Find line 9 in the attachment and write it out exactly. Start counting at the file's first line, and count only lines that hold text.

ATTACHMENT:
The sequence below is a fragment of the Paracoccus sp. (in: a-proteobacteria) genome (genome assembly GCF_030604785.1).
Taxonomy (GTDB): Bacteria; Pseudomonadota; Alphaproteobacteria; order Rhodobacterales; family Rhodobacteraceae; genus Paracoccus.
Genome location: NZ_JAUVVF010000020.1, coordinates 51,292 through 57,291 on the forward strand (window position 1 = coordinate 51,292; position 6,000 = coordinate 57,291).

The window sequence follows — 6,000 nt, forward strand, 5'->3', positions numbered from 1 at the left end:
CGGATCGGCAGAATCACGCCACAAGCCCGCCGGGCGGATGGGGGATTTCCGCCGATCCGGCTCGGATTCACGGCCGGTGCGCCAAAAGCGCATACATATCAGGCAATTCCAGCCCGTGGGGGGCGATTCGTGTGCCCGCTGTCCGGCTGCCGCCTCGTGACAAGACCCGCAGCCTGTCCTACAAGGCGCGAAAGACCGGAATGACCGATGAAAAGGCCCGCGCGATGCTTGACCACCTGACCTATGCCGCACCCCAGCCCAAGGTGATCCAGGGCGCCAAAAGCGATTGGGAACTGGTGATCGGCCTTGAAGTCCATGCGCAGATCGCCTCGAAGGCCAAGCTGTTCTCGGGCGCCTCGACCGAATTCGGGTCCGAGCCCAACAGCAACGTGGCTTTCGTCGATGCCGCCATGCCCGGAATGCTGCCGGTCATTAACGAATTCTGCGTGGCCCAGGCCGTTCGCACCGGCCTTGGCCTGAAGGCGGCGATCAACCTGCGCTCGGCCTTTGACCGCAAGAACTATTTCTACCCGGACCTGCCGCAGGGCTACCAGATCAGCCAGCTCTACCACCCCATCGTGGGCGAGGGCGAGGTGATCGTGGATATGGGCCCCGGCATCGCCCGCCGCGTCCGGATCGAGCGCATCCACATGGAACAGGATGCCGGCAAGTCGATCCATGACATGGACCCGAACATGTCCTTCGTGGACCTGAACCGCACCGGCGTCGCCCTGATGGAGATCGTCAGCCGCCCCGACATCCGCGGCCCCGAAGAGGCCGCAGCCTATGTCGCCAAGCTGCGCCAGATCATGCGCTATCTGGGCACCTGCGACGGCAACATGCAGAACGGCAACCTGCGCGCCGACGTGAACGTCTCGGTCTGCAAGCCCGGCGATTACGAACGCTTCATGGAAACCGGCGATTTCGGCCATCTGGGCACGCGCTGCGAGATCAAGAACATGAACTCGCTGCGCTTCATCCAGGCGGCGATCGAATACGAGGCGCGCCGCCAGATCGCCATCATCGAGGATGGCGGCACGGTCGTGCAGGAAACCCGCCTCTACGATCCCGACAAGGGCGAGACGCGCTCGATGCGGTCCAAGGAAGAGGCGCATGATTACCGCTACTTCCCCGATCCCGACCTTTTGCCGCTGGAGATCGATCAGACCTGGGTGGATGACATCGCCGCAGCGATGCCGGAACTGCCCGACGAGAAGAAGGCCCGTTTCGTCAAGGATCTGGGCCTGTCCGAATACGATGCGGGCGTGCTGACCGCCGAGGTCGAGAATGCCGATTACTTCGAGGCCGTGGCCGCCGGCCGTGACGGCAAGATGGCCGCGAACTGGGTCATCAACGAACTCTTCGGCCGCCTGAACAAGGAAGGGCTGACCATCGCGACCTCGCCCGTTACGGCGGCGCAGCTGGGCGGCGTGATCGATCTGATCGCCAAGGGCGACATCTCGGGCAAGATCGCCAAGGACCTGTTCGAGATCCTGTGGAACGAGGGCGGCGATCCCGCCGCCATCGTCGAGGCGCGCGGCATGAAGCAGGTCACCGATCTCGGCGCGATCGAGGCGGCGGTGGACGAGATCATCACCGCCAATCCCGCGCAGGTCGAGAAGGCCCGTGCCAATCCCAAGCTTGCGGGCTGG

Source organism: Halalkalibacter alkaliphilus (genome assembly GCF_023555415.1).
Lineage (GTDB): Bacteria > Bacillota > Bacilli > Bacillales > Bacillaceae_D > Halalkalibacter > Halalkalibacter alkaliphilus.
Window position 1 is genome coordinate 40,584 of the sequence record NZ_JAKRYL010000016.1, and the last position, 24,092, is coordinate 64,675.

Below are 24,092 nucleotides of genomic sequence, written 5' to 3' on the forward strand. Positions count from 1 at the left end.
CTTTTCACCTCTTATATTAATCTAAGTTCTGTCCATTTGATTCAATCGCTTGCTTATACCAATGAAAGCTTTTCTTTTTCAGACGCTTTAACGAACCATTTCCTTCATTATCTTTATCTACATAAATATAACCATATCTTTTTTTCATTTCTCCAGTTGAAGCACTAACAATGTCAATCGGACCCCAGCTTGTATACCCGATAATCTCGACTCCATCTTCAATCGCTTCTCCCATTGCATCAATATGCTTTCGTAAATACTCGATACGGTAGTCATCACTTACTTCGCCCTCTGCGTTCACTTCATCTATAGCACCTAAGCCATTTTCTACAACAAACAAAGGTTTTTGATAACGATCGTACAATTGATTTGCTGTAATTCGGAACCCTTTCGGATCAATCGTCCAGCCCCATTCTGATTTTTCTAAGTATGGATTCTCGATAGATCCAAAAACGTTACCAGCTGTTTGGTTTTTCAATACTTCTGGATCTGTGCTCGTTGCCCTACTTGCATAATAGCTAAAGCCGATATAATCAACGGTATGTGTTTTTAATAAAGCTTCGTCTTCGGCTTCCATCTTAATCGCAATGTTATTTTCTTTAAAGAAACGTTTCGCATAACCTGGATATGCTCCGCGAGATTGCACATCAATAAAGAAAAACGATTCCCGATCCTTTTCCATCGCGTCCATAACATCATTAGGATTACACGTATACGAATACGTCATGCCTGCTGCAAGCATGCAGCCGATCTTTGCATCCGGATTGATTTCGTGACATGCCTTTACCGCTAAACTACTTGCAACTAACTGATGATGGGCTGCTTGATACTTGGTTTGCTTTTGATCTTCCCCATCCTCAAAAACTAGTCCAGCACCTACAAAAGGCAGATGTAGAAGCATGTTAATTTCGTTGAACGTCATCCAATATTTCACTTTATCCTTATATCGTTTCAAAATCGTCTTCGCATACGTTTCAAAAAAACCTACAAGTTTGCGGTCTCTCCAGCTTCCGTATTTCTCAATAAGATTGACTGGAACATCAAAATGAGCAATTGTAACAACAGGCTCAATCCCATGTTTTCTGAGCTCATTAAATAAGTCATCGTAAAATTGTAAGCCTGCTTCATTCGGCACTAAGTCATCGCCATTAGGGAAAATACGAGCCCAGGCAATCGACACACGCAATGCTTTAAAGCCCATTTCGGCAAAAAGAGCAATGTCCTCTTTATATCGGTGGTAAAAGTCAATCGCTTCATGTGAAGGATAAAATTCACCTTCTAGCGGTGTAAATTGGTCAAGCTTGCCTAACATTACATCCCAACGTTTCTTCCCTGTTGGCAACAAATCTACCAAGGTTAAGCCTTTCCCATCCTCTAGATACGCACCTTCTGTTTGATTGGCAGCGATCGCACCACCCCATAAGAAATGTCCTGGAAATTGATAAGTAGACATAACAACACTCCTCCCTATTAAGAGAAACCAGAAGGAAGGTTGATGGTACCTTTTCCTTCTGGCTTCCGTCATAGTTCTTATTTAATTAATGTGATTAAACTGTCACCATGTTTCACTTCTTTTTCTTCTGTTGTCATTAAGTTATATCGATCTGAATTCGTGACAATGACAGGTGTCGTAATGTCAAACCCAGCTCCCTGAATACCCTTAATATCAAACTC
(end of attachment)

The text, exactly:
Below are 24,092 nucleotides of genomic sequence, written 5' to 3' on the forward strand. Positions count from 1 at the left end.